In a recent study, researchers from the University of Bristol have found evidence on the link between prolonged experience of loneliness and smoking.
The study that applied a novel research method — Mendelian randomisation — using genetics and survey data from hundreds of people, was published in the journal Addiction where they found that loneliness could likely increase smoking.
“This method has never been applied to this question before and so the results are novel, but also tentative,” Dr Robyn Wootton, co-lead author, said in a statement.
Possible explanation for the link between smoking and loneliness include cigarette being a source of comfort or alleviator of anxiety or providing a familiar activity that can fill long time periods.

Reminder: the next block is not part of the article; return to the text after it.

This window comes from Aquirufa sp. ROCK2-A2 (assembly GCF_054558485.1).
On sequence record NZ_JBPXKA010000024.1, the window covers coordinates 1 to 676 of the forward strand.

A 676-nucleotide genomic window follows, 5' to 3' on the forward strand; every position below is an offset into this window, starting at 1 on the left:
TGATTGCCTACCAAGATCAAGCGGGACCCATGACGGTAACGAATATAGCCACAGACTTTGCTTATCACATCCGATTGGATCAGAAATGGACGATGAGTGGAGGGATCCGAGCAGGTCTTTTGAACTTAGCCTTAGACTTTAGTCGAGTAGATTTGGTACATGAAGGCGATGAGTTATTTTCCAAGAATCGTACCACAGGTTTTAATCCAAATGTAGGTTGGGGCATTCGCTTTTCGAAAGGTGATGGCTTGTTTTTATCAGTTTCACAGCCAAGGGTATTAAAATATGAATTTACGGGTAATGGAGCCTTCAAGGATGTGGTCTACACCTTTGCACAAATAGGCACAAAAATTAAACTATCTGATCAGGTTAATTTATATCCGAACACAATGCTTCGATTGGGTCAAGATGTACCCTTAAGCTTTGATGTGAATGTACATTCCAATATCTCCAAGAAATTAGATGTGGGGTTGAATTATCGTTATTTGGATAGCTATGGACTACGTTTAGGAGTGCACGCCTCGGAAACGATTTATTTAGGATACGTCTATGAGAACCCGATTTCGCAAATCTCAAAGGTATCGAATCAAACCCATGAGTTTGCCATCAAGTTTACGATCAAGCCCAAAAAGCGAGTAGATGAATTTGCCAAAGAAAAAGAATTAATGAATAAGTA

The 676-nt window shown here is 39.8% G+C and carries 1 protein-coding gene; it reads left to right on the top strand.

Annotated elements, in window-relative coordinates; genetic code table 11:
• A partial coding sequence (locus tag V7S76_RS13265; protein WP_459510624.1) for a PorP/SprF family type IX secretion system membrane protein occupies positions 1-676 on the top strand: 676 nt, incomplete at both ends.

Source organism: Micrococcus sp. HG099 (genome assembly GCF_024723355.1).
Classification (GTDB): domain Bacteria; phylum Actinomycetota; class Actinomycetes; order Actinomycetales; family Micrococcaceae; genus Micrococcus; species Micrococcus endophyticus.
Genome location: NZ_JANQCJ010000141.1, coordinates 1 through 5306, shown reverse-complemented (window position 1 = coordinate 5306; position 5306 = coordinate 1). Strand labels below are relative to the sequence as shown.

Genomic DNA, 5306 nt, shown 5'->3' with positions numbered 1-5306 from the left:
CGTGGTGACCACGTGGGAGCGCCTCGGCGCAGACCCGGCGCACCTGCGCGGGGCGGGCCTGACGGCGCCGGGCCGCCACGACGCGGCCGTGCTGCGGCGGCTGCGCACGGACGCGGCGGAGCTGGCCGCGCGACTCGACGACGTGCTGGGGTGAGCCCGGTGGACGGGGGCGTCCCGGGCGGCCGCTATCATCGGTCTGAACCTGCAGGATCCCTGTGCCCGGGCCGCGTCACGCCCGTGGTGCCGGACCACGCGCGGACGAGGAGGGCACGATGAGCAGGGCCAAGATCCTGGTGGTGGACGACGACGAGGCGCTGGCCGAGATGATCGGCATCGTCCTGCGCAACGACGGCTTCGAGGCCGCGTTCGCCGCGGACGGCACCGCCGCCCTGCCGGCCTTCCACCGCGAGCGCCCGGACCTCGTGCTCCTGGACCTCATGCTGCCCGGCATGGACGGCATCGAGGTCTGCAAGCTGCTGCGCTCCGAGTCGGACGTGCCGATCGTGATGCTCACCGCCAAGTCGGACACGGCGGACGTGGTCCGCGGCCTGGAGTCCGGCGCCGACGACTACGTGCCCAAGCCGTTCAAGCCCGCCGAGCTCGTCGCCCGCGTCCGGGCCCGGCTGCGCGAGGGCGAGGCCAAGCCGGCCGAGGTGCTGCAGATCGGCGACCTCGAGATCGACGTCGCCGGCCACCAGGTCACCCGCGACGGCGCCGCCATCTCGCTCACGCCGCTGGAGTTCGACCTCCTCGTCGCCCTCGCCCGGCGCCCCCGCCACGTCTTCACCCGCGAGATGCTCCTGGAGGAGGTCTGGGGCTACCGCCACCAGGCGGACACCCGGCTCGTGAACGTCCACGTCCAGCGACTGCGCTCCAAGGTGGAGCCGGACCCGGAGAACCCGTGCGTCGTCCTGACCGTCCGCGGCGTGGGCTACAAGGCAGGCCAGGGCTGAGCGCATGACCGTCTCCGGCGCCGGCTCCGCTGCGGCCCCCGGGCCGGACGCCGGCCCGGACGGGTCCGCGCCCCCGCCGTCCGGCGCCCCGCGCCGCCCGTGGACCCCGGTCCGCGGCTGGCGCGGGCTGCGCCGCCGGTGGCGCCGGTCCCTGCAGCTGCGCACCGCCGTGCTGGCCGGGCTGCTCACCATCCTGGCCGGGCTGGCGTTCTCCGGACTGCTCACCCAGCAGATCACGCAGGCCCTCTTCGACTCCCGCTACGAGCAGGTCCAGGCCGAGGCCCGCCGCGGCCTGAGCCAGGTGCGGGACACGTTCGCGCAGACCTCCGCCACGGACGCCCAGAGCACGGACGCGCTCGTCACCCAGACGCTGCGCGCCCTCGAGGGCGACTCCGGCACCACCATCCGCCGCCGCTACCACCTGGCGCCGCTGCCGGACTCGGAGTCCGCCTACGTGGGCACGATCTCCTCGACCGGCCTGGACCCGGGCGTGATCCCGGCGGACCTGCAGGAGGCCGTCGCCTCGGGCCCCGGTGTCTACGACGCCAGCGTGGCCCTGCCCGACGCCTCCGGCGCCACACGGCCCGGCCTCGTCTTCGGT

Again, smoking has been suggested to increase people’s loneliness with nicotine interfering with the dopamine in the brain.
The study found evidence to suggest being lonelier increases the likelihood of starting smoking, and the number of cigarettes smoked per day, while decreasing the likelihood of successfully quitting.
“If lonely people are more likely to start smoking and find it harder to quit, they are more likely to suffer the harm caused by smoking,” Deborah Arnott, chief executive of the UK public health charity Action of Smoking & Health (ASH), said in a statement.
The researchers also investigated the relationship between loneliness and alcohol use and abuse but found no clear evidence for a casual relationship in this scenario.